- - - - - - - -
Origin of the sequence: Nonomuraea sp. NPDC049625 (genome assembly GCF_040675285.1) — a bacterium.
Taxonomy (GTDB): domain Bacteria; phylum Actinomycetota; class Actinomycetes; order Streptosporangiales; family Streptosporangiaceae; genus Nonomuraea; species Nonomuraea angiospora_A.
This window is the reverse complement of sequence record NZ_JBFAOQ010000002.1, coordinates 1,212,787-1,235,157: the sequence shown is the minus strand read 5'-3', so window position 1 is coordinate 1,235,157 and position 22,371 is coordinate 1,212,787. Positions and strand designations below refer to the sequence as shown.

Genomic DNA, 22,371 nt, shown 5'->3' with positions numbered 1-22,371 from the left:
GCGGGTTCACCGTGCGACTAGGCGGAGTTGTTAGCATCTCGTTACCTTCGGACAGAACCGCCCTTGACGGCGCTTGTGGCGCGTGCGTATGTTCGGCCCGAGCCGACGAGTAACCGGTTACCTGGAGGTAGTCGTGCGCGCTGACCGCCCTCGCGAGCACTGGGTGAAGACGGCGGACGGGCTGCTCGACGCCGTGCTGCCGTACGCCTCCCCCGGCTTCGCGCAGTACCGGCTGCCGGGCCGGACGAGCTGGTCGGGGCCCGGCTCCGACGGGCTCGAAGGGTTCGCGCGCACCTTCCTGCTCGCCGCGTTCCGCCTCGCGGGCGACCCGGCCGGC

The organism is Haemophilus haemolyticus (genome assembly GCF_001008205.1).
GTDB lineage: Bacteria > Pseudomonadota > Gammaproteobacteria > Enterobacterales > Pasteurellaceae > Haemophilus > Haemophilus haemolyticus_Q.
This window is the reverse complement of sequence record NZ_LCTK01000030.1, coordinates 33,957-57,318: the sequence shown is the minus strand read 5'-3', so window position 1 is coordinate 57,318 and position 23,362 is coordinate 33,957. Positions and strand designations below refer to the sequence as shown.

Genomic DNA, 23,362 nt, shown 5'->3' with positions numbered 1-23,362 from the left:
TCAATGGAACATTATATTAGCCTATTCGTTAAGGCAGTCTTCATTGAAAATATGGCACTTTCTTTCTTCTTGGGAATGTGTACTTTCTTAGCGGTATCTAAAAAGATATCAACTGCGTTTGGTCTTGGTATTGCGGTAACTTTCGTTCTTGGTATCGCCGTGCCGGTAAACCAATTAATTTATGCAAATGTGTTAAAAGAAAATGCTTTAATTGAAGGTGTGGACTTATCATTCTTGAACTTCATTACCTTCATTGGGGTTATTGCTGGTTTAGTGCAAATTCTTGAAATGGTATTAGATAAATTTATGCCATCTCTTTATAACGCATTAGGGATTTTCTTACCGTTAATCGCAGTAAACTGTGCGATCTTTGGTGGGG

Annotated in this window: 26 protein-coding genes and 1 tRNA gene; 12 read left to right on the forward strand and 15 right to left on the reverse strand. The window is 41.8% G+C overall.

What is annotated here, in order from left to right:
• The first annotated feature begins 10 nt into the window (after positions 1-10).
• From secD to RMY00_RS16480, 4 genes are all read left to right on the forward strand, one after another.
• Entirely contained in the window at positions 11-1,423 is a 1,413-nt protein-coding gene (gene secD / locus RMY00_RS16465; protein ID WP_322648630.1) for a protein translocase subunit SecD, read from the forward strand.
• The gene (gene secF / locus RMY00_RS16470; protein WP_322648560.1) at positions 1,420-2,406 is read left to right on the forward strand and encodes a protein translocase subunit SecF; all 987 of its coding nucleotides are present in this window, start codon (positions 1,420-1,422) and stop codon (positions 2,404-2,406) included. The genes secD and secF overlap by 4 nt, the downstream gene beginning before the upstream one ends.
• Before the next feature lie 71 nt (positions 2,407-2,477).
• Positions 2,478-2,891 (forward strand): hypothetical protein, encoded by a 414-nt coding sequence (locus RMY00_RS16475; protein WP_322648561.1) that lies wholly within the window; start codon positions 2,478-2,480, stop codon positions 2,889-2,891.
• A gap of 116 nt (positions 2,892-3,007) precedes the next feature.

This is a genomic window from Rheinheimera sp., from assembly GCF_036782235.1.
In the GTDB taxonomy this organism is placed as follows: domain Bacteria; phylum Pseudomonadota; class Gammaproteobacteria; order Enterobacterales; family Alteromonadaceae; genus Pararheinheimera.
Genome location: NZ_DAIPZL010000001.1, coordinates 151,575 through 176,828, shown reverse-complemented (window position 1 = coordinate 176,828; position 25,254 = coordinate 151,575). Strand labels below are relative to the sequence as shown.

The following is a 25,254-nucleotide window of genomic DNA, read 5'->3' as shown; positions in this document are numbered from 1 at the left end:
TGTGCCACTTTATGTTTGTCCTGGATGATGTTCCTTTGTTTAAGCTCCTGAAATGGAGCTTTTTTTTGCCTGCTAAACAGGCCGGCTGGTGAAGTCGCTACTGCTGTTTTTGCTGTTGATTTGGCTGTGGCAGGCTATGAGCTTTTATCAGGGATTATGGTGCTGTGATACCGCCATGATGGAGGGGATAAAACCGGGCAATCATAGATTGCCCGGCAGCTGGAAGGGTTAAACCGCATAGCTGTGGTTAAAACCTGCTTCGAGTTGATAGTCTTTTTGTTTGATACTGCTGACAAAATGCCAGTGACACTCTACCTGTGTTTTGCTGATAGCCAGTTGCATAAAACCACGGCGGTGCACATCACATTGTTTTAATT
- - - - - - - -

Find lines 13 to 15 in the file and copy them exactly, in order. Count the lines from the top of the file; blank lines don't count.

• The first annotated feature begins 10 nt into the window (after positions 1-10).
• From secD to RMY00_RS16480, 4 genes are all read left to right on the forward strand, one after another.
• Entirely contained in the window at positions 11-1,423 is a 1,413-nt protein-coding gene (gene secD / locus RMY00_RS16465; protein ID WP_322648630.1) for a protein translocase subunit SecD, read from the forward strand.